Initially the surveys (from the two active sites) came in thick and fast – too thick and fast if I’m honest. I would get 2-5 surveys from each to complete each day. I’m pleased to say that this frequency has now reduced to a much more manageable 1-2 per day (as a side they tend to send them on weekdays, not at weekends).
Each survey takes between 10 minutes and 45 minutes to complete (they helpfully give you an idea of how long when they send it through) – and rewards are scaled accordingly.
A word of warning: if you think you’ll get rich by completing online surveys, then think again – the rate of pay is poor (compared to other activities). For me though, and my ‘every penny counts’ philosophy, it is simply about gaining some (however small) additional income.
To give you an idea about the pay rate – after approximately a month I have earned around £20.
You don’t always qualify for every survey that they send you either e.g. I don’t own a car, so get rejected for the car related surveys.
The other point worth considering is that they do take time to complete – it will be for you to decide whether that time could be better spent doing something else.
The fun part
Every time I get one of these surveys to complete I end up laughing. The surveys are on behalf of, often large, corporations wanting to find out what you think of their and their rivals products or of their new ad campaign. Often you’ll get questions like “how does that chocolate bar make you feel” – hilarious. I tend to answer those questions “none of the above” – like a chocolate bar can make me feel ‘confident’ – really?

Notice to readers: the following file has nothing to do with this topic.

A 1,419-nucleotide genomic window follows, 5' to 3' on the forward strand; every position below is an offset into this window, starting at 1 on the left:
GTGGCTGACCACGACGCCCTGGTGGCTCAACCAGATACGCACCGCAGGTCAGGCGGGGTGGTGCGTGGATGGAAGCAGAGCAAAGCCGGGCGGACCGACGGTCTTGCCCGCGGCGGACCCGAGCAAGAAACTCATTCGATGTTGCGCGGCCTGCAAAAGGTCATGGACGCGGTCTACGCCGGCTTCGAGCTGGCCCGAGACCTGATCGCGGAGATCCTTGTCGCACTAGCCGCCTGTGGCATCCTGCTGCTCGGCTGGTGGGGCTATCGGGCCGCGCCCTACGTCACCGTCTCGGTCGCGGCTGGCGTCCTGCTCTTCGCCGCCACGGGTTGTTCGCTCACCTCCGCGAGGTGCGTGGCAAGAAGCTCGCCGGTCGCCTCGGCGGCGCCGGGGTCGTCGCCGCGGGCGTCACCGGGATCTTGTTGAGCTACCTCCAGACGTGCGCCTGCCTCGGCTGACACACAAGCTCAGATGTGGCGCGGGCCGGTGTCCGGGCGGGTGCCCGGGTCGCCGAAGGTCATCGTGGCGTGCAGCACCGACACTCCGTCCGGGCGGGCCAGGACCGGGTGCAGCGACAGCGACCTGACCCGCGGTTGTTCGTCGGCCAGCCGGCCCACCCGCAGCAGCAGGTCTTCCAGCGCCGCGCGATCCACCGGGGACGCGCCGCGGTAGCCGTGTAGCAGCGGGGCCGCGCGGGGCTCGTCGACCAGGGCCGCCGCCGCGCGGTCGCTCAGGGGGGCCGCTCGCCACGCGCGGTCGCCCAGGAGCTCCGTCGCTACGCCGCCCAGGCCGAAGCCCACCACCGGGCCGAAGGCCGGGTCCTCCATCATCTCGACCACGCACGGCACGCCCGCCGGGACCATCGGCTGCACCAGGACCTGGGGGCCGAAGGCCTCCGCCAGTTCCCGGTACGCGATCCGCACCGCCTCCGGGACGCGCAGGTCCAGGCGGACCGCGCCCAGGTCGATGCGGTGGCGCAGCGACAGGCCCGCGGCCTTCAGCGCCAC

I guess that those conducting the surveys are really after what people think about their product. Given that I am all about simplicity, and consuming less, I find it kind of exciting that my, subversive, comments will be fed back to the company.
You may find this really annoying though. I’d therefore suggest that you give it a go – and see what you think. You can always unregister at any point. You never know – you might find you enjoy the surveys (in the twisted way that I do) and earn a little extra cash in the process.
Let me know how you get on.
‘The Great Escape’ – general update
Slow but steady progress is the name of the game. The regular payments have been made, the debt is reducing. I’ve also managed to stick to the golden rule over the past few months – money in = more than money out.
I’ve created graphs for each of my credit cards which I update every time a payment is made. I’ll share these with you once there are enough data points to give them some meaning.
I did get one shock recently though. On the credit card with the smallest amount owed on it, where I am making minimum payments, the balance actually went up this month! I’m not sure why this happened. I suspect it’s something to do with interest rates. I’ve therefore decided to up (slightly) the monthly payment made on this card. I’m able to do this because I’ve reached a position, spending wise, where I am spending less each month than I receive in my pay check.
I can’t make this post without mentioning Jenny McCutcheon who writes at ‘exconsumer’. She posted recently on how she has reduced her debt from c.$25,000 to c.$6,000 in 6-months. This is an awesome achievement, and a real inspiration.
You can find Jenny’s article on this here.
I’d love to hear your stories of debt elimination – so together we can inspire each other and swap tips. Drop me a line, I really would love to hear from you.